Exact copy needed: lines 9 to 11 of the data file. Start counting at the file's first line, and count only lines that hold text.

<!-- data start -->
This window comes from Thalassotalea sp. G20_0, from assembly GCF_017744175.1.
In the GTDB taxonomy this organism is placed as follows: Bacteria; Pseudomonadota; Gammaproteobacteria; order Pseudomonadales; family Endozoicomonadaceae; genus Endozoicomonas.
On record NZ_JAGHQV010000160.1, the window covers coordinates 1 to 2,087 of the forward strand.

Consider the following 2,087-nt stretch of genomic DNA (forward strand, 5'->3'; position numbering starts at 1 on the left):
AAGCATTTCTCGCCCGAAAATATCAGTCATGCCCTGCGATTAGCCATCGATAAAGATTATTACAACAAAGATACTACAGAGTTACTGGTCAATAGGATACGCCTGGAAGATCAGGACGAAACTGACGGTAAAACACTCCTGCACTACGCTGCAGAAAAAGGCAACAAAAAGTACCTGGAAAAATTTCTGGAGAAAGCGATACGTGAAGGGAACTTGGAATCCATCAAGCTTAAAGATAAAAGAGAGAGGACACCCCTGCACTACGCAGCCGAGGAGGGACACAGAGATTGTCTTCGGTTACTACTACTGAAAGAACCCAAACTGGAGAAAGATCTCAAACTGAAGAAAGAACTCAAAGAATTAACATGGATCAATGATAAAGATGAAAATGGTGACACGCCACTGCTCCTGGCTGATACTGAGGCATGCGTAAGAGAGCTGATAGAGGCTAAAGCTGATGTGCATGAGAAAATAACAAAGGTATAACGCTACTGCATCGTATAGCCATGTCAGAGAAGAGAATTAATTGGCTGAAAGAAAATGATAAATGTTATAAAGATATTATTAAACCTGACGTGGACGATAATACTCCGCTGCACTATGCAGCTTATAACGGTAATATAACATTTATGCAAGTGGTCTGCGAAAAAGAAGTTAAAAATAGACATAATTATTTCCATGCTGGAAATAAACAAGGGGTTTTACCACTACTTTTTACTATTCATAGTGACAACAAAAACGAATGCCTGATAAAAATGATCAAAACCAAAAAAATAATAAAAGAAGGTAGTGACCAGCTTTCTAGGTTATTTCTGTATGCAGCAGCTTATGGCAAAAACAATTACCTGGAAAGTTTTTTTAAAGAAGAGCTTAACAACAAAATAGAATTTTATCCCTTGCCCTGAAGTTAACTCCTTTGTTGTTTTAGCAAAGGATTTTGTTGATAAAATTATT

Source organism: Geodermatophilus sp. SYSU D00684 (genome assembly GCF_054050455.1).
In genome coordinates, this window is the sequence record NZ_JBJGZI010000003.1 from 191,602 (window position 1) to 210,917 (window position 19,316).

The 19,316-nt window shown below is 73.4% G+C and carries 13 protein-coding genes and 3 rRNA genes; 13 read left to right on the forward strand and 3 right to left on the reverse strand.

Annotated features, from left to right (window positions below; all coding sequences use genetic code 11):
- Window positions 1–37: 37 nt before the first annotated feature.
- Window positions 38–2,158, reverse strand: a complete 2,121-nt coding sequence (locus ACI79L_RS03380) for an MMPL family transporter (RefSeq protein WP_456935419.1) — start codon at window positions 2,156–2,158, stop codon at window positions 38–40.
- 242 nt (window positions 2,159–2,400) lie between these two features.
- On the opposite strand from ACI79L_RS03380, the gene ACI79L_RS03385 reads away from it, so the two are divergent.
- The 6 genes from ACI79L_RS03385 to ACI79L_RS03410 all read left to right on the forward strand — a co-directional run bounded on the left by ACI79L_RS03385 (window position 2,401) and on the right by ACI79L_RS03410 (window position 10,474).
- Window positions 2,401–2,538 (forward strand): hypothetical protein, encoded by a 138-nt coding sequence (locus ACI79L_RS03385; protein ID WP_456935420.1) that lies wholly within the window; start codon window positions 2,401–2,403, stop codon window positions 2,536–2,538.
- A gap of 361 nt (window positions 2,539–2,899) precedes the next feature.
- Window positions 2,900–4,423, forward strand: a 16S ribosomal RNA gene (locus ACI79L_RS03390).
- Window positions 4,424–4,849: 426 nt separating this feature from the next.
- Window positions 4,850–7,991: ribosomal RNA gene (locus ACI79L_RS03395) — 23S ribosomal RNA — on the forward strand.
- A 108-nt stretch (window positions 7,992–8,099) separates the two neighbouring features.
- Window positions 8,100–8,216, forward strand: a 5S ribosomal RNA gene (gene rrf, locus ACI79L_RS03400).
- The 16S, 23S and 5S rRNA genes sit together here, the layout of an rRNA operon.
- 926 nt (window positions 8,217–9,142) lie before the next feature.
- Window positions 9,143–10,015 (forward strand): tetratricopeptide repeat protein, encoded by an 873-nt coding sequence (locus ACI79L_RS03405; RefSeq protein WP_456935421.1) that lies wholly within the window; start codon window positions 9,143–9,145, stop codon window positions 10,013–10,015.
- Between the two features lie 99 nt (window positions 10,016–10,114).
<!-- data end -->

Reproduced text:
Annotated features, from left to right (window positions below; all coding sequences use genetic code 11):
- Window positions 1–37: 37 nt before the first annotated feature.
- Window positions 38–2,158, reverse strand: a complete 2,121-nt coding sequence (locus ACI79L_RS03380) for an MMPL family transporter (RefSeq protein WP_456935419.1) — start codon at window positions 2,156–2,158, stop codon at window positions 38–40.